Though it passed the technological test, Edison's ringtone was some decades in overcoming its social stigma as a low and crass word whose audibility at 20 feet was not entirely advantageous. In 1916, the business-minded Rotarian magazine lamented: "You would not think of greeting a customer at the front door, particularly one whom you had never seen before, by saying 'Hello.' What is good usage in face to face conversation is good usage in telephone conversations."

But it turned out to be the other way around. Hello streamed into the gap created by an unprecedented social scenario, gaining popularity and, little by little, respectability. By the 1920s, Emily Post had given up on banning hello from her version of proper speech and simply tried to tame its former brashness: "On very informal occasions, it is the present fashion to greet an intimate friend with 'Hello!' This seemingly vulgar salutation is made acceptable by the tone in which it is said. To shout 'Hullow!' is vulgar, but 'Hello, Mary' or 'How 'do John,' each spoken in an ordinary tone of voice, sound much the same. But remember that the 'Hello' is spoken, not called out, and never used except between intimate friends who call each other by the first name."

In English, intimacy could be modulated by simply speaking loudly or softly, and the word hello could be, in the words of a 1915 elocution guide, "made to express suavity, expectancy, patience, impatience, exasperation, profanity; in fact, was in itself a whole expressive dictionary." The fact that the message did not depend on the word itself was probably as key a factor as the device's American pedigree in the internationalization of the telephone hello. This was especially for languages that have an active distinction between the formal and informal you. In Bulgarian, say, the formal greeting is zdravejte, while the informal is a simple zdravej. The phone rings in Sofia: what do you do? Is the caller a friend or a stranger, an official, a salesman, a wrong number? Will it be zdravej or zdravejte? I know, alo!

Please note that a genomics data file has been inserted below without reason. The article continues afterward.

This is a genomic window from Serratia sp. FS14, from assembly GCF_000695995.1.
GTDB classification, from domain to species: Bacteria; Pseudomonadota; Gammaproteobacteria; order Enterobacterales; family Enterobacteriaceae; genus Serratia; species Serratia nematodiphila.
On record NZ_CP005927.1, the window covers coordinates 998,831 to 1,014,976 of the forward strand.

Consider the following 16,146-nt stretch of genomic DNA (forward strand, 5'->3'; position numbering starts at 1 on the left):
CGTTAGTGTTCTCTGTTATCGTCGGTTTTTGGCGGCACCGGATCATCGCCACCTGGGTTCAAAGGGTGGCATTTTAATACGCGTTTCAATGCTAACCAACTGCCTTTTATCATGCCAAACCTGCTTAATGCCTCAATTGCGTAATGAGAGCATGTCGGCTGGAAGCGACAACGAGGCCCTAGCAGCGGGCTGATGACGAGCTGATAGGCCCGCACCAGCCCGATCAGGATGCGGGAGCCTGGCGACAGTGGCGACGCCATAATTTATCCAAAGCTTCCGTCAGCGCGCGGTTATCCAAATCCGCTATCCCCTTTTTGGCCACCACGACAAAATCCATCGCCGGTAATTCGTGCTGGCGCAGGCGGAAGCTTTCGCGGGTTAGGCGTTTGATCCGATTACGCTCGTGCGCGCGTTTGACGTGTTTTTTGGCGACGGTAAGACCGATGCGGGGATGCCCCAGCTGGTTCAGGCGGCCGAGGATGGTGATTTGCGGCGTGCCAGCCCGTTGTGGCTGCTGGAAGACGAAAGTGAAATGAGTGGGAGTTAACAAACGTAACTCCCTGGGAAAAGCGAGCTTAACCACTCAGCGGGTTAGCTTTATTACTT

By 1903 Telephone Magazine pretty much called the trend: "The telephone has made the word 'hello' a universal greeting in every place on the globe where language is spoken by wire . . . every telephone message in all languages is preceded by the great American 'hello.'"

Perhaps the best defense of hello was written even earlier than that, right at the turn of the last century by the American educator, theologian and diplomat Henry van Dyke, who, as the author of the verses to "Joyful, Joyful We Adore Thee," knew a thing or two about properly channeled enthusiasm: "Even the trivial salutation which the telephone has lately created and claimed for its peculiar use—'Hello, hello!'—seems to me to have a kind of fitness and fascination. It is like a thoroughbred bulldog, ugly enough to be attractive. There is a lively, concentrated, electric air about it. It makes courtesy wait upon dispatch, and reminds us that we live in an age when it is necessary to be wide awake."

I'll say hello to that.

 

Nate Barksdale is a writer and graphic designer based in Portland, Oregon. He is curator and a regular contributor to Culture-Making.com, bringing together inspiring and arresting words, images, and artifacts that highlight the goodness and challenges of creation and cultivation. In the past he's edited theology and travel guides, taken buses and trains from Cape Town to Kampala, and circumnavigated the Sea of Galilee on a bicycle. He studied the history of science at Harvard, where he wrote his honors thesis about Swahili technical dictionaries, a surprisingly useful topic. His essays for Comment have been linked by blogs like LanguageHat, The Browser, and the New York Times Idea of the Day.